At the end of the second world war, England triumphed over Germany, Italy and the rest of the world. And sadly as with all wars, many thousands of lives are lost. We should not forget that wars are still being fought with horrific and devastating consequences around the world.
With Remembrance Sunday on 12th November, it is a day we can remember and honour those who have sacrificed themselves to secure and protect our freedom.
In 1688, an opera was written by an English composer containing one of the most beautiful arias ever written. It is this piece which is played at the Cenotaph on Remembrance Sunday.
Seven years ago, BBC Radio 3 ran a poll, asking their listeners to vote for their favourite opera aria. When the results of the poll came in, BBC R3 presenter Rob Cowan said “I’m not in the least surprised. As operatic arias go, this has to be among the greatest of all. A grief-laden outpouring that’s up there with the best of Puccini or Wagner. And what a melody!”
We’re talking about the aria ‘When I am laid in Earth’ from “Dido and Aeneas” by English composer Henry Purcell. This is his only fully-sung stage work and one of the earliest English operas ever written.
Towards the end of the opera, Dido, the Queen of Carthage, is deserted by her lover; the Trojan prince Aeneas. She then flings herself onto a funeral pyre in despair and sings this beautiful and exquisite aria, in this case a lament.
Let us firstly clarify, what is an aria? It is a solo expression of emotion, usually delivered straight to the audience by the hero, heroine or villain. It’s often the bit everyone knows and can’t wait for. Should you go to Italy and visit the arena at Verona, you’ll hear the Italians in the audience scream out “Bis, bis!”. It means they want the singer to repeat it all over again. Obviously, this only happens when the aria is sung well!
The majority of operas derive from Italy. This includes composers such as Rossini, Donizetti, Puccini, Verdi and many more. From Austria and Germany, there’s Handel, Beethoven, Mozart, Weber and Wagner, to name a few. France too, churned out some good operatic composers including Rameau, Gounod, Offenbach and Berlioz. In England however, it is a different story. Our oeuvre was nowhere near as prolific. We didn’t have the composers.
Yet Purcell is considered to be one of England’s greatest composers until two hundred years later, when Elgar emerged. He too wrote several laments. One of the most divine yet simple, is ‘Queen Mary’s Lute Song’.
Traditionally, a lament is a passionate expression of grief, often in music, poetry, or song form usually performed by women. In opera, it represents a dramatic high point in composers’ works.
So, what makes Dido’s lament so compelling? Have a listen here to Janet Baker.
Surely, it’s the ‘Remember Me’ motif; a yearning outcry. Or it’s the poignant key of G minor, often associated with anguish. Maybe, it’s the finely crafted harmonic and melodic structure. Let us not forget how Purcell was a master of mixing major and minor keys for deliberate effect. He did this to twist our emotions; to disorientate; to seduce.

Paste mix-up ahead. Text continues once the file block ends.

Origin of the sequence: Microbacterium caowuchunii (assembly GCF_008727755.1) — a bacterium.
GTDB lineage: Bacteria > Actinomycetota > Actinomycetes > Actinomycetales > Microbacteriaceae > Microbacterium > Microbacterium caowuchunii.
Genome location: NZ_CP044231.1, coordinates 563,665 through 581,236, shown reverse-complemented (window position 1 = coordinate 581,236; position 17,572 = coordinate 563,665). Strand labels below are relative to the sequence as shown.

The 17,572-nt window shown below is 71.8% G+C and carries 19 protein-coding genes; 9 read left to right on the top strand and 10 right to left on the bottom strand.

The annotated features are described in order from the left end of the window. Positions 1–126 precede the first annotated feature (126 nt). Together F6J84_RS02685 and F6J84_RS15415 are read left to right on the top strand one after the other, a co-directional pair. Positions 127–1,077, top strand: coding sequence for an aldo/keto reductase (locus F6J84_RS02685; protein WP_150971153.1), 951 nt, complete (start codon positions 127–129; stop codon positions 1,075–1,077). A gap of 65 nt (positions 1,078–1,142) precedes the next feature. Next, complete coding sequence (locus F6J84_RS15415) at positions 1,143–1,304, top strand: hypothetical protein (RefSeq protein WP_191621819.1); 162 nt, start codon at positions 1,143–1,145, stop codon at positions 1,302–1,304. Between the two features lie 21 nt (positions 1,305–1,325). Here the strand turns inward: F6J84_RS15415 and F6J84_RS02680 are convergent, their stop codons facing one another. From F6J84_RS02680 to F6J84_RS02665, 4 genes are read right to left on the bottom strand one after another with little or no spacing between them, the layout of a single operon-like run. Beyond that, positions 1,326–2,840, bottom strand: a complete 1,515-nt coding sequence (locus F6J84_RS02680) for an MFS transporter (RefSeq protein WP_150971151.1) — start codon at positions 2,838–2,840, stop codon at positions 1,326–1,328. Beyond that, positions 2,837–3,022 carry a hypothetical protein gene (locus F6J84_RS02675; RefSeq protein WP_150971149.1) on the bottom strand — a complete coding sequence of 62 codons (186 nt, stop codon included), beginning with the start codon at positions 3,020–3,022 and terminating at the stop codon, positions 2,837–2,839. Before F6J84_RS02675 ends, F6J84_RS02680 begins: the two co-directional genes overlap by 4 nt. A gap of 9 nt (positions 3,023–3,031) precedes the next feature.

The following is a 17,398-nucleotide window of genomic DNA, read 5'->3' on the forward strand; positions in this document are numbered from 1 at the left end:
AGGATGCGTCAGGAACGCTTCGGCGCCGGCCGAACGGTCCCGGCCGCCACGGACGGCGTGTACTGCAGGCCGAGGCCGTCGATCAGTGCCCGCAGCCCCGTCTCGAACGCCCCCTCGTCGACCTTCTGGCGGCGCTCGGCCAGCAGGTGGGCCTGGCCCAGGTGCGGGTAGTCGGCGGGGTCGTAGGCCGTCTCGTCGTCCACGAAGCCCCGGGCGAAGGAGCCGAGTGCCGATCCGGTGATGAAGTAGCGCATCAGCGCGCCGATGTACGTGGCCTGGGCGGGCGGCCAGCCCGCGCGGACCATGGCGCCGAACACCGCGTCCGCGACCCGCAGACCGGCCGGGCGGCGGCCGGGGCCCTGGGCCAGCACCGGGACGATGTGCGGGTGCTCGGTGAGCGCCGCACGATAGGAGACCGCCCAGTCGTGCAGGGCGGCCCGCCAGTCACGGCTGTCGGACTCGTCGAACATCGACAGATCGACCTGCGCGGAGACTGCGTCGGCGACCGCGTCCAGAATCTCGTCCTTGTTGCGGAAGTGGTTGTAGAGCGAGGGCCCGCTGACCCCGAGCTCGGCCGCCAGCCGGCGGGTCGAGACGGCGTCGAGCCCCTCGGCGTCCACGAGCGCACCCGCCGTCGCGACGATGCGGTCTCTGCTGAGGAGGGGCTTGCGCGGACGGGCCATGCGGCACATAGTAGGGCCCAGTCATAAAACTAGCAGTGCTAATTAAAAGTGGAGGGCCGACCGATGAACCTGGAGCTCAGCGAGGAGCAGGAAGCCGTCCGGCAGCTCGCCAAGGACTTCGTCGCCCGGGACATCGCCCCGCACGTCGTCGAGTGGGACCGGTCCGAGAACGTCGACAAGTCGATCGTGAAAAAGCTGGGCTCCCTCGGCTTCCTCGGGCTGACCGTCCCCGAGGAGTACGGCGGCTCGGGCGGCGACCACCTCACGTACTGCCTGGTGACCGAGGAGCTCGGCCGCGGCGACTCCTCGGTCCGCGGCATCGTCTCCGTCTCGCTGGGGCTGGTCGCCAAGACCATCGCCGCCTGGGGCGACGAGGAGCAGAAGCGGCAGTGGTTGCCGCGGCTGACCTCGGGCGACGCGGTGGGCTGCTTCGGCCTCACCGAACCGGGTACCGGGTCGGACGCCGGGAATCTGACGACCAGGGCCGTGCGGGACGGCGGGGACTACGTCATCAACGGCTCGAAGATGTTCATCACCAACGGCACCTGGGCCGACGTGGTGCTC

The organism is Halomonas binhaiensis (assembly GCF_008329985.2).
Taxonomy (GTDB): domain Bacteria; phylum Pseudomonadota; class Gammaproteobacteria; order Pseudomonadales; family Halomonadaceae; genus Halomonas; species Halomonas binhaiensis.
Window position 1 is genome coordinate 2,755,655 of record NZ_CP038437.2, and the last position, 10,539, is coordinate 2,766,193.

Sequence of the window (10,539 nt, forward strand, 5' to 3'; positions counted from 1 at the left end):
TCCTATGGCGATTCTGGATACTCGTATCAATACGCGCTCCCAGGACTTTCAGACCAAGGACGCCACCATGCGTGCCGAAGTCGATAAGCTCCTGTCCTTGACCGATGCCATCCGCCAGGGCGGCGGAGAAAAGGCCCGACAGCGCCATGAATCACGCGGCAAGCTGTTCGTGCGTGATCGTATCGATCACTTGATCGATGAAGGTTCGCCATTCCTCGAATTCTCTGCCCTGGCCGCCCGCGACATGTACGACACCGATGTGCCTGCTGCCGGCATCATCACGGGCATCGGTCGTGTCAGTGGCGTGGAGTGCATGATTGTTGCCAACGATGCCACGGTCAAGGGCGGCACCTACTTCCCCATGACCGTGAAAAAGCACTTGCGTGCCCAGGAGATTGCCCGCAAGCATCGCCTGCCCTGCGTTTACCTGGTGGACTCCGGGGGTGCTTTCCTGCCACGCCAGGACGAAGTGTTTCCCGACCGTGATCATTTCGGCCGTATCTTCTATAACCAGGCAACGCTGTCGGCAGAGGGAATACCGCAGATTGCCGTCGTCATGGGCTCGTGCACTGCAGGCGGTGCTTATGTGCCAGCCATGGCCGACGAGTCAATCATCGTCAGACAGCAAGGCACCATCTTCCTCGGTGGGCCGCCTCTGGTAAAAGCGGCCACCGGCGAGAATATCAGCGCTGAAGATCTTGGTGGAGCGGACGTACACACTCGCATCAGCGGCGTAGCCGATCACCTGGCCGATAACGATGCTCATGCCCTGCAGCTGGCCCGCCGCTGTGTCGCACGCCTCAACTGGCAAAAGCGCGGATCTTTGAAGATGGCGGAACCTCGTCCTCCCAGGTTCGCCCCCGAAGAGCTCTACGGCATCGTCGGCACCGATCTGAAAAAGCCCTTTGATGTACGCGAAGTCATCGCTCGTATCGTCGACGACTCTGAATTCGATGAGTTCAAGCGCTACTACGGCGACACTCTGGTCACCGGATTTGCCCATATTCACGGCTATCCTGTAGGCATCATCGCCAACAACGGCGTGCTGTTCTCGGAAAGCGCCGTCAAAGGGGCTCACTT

Purcell also cleverly uses the text by Irish poet Nahum Tate. It’s as if he deliberately leans on a pained point of expression. For example, on the words ‘Laid’ or ‘Trouble’, both falling phrases. Purcell is brilliant at ‘word painting’, also known as tone painting or text painting. This is a musical technique of writing music that reflects the literal meaning of an aria or song. For example, slow, dark music would accompany lyrics about death. Whereas upbeat and happy words would be about humour or frivolity.
In any case, all these components pepper the aria to get you reaching for your handkerchief.
Another lamenting aria is ‘Ach, ich fühl’s’ (Ah, I feel it) sung by Pamina from “Die Zauberflöte” by Mozart. It is certainly full of anguish and torment (also in G minor), coupled with beauty.
There are countless other examples where the soprano pours out her heart; Alminera’s aria ‘Lascia ch’io pianga’ (Leave me to weep) from “Rinaldo” by Handel is sensational. And Harrods cleverly use this tune to remind us of their January sales, lest we forget! And in Mozart’s comic opera “Le Nozze di Figaro” (The Marriage of Figaro), the Countess sings a sublime lament ‘Dove sono’ (Where am I?). It’s interesting to note that this aria was voted the UK’s second favourite in the BBC R3 poll!
Perhaps you should decide for yourself what your favourite aria is? Drop me a line and let me know.
With December not too far away, you might think we’re in for some refreshing and upbeat songs. I’m afraid the lament even finds it’s way into the festive season. The haunting ‘Coventry Carol’, again in G minor, has a similar melodic and harmonic structure to Dido’s Lament. No doubt we’ll hear it closer to Christmas!
Let us not forget how lucky we are to be alive. We have the freedom to listen, to perform and to enjoy such magnificent music. And if you happen to be near Whitehall next week, why not pay Purcell a visit? He is buried in the north choir aisle at Westminster Abbey.
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